After a diligent review process, Madison Arts Commission recommended Jenie Gao Studio LLC as the selected vendor in October 2022. It took seven months for the City of Madison to send me a first draft of the contract in May 2023, which contained little customization for public art or my specific project. It took another eleven months for the City to send me a contract that was reasonable to sign.

Between April 2022 and March 22, 2024, I have logged 318 hours towards the Metro project, mostly uncompensated. These hours exclude the time I have spent gathering this documentation. To ensure I met the City’s contractual requirements, I also hired an attorney and increased my business insurance coverage. My subcontractors and I reserved May, June, and July 2024 for the Metro project, which has caused us to pass up other work opportunities. This is also the second summer that my subcontractors and I have booked our time only to be forced to change plans due to City delays.

But this isn’t just about labor, time, and monetary loss. It is also about honoring the community that has enthusiastically anticipated the first Percent for Art-funded public art project, and everyone who has participated in my community-centered creative process. It is also about respecting MAC’s original recommendation to hire me for this project, which the City’s ever-changing conditions have thwarted.

I remain committed to this project despite the barriers outlined here. I need MAC and the community-at-large to continue standing by me as your choice.

The Equity Problem

Back in September 2022, I pointed out during my presentation how I was the only person of color in the running for this project. The injustices of municipal processes illustrate why. I previously served on MAC and the Public Art Committee. So I am familiar with other public artists who have said that Madison is a notoriously difficult city to work with. Other artists have also expressed a feeling of being deeply unwanted when trying to produce art for this city.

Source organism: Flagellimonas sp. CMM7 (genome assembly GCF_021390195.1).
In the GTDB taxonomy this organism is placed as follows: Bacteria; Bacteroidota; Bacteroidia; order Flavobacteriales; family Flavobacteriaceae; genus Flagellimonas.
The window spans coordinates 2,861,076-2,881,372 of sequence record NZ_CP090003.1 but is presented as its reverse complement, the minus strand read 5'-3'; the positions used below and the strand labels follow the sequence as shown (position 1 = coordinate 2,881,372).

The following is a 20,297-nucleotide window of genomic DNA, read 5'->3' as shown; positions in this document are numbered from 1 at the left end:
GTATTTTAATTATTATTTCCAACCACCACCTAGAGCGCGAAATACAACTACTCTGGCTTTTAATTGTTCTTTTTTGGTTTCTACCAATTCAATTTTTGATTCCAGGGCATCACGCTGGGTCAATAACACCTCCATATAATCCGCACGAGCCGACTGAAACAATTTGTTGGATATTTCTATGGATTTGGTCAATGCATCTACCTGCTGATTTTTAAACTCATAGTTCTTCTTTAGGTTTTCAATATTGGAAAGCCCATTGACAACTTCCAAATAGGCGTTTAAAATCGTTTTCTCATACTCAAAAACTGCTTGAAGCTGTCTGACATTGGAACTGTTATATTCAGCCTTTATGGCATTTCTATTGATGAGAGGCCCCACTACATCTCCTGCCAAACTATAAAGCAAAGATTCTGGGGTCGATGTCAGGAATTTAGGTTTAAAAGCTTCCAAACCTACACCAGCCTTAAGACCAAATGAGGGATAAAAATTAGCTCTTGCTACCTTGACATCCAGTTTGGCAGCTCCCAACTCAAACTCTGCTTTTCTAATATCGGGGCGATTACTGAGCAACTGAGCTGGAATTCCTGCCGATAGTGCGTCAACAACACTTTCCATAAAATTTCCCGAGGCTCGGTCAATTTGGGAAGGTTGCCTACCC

I can attest that in the 18 months of this contracting process, I have felt unwanted by the City of Madison. But I have kept going because the Madison community, my true client, wants me to succeed in this project.

Finally, one of the saddest parts about writing this, for me, is that for some people it might reaffirm that BIPOC—especially women, femmes, and gender-nonconforming BIPOC—are too difficult to work with as their projects put too big a spotlight on the flaws of institutions. But I spent 18 months fulfilling every request the City made of me, only to be left with no contract, no payment, no work for my subcontractors, no art project, and two summers lost.

It is unfortunate that it is often a necessary skill for people like me to have documented proof that the difficulties didn’t stem from us. Even so, I still believe in the artwork I proposed. The Time is Ours is a reminder that disenfranchised people belong in this community and we deserve to be represented here.

Again, I ask you to support and stand with me as your recommended artist, and to support the solutions that I need to be successful in finishing the Metro public art project.

If the Metro Public Art Project is completed in 2026, it will have been:

  • Nine years since Madison’s Percent for Art Ordinance was created in 2017
  • Five years since the first Percent for Art-funded project RFQ was published
  • Four years since Common Council approved hiring Jenie Gao Studio
  • Three years since Jenie Gao Studio received the first draft of a contract
  • Two years since Jenie Gao Studio first signed the contract
Problem Woman of Color Flowchart, from COCo